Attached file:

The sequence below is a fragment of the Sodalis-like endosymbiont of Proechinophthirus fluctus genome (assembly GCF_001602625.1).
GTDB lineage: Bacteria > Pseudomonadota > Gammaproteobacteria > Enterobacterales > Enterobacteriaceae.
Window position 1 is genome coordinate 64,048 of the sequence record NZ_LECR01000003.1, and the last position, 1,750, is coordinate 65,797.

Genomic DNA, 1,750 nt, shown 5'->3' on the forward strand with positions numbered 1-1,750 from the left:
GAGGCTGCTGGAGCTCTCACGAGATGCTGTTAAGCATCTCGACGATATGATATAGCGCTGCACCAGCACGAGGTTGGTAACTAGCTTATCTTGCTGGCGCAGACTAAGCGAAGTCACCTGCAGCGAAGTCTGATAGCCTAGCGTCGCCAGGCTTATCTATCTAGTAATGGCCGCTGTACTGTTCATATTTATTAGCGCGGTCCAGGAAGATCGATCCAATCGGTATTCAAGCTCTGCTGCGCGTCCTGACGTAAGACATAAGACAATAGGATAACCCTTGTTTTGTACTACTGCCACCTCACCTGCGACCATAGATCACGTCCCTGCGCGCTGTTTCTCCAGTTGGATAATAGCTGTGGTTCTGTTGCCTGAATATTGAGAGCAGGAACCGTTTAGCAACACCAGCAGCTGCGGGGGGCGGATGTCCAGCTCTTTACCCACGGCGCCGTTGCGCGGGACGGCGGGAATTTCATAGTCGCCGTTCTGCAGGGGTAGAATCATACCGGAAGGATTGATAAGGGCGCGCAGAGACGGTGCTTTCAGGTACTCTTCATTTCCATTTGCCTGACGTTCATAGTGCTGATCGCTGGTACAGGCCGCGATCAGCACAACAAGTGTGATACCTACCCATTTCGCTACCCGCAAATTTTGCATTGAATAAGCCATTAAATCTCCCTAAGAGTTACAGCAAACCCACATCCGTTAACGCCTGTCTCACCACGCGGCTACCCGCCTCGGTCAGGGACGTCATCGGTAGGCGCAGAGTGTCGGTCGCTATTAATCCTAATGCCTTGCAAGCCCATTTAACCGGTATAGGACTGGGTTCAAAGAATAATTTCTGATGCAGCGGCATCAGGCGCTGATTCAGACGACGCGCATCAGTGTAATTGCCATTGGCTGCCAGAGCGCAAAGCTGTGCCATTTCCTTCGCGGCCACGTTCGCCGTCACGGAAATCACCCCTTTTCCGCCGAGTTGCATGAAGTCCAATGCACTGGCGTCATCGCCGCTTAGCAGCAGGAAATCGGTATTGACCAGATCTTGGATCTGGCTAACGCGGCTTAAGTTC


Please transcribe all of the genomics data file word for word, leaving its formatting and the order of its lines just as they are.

The sequence below is a fragment of the Sodalis-like endosymbiont of Proechinophthirus fluctus genome (assembly GCF_001602625.1).
GTDB lineage: Bacteria > Pseudomonadota > Gammaproteobacteria > Enterobacterales > Enterobacteriaceae.
Window position 1 is genome coordinate 64,048 of the sequence record NZ_LECR01000003.1, and the last position, 1,750, is coordinate 65,797.

Genomic DNA, 1,750 nt, shown 5'->3' on the forward strand with positions numbered 1-1,750 from the left:
GAGGCTGCTGGAGCTCTCACGAGATGCTGTTAAGCATCTCGACGATATGATATAGCGCTGCACCAGCACGAGGTTGGTAACTAGCTTATCTTGCTGGCGCAGACTAAGCGAAGTCACCTGCAGCGAAGTCTGATAGCCTAGCGTCGCCAGGCTTATCTATCTAGTAATGGCCGCTGTACTGTTCATATTTATTAGCGCGGTCCAGGAAGATCGATCCAATCGGTATTCAAGCTCTGCTGCGCGTCCTGACGTAAGACATAAGACAATAGGATAACCCTTGTTTTGTACTACTGCCACCTCACCTGCGACCATAGATCACGTCCCTGCGCGCTGTTTCTCCAGTTGGATAATAGCTGTGGTTCTGTTGCCTGAATATTGAGAGCAGGAACCGTTTAGCAACACCAGCAGCTGCGGGGGGCGGATGTCCAGCTCTTTACCCACGGCGCCGTTGCGCGGGACGGCGGGAATTTCATAGTCGCCGTTCTGCAGGGGTAGAATCATACCGGAAGGATTGATAAGGGCGCGCAGAGACGGTGCTTTCAGGTACTCTTCATTTCCATTTGCCTGACGTTCATAGTGCTGATCGCTGGTACAGGCCGCGATCAGCACAACAAGTGTGATACCTACCCATTTCGCTACCCGCAAATTTTGCATTGAATAAGCCATTAAATCTCCCTAAGAGTTACAGCAAACCCACATCCGTTAACGCCTGTCTCACCACGCGGCTACCCGCCTCGGTCAGGGACGTCATCGGTAGGCGCAGAGTGTCGGTCGCTATTAATCCTAATGCCTTGCAAGCCCATTTAACCGGTATAGGACTGGGTTCAAAGAATAATTTCTGATGCAGCGGCATCAGGCGCTGATTCAGACGACGCGCATCAGTGTAATTGCCATTGGCTGCCAGAGCGCAAAGCTGTGCCATTTCCTTCGCGGCCACGTTCGCCGTCACGGAAATCACCCCTTTTCCGCCGAGTTGCATGAAGTCCAATGCACTGGCGTCATCGCCGCTTAGCAGCAGGAAATCGGTATTGACCAGATCTTGGATCTGGCTAACGCGGCTTAAGTTC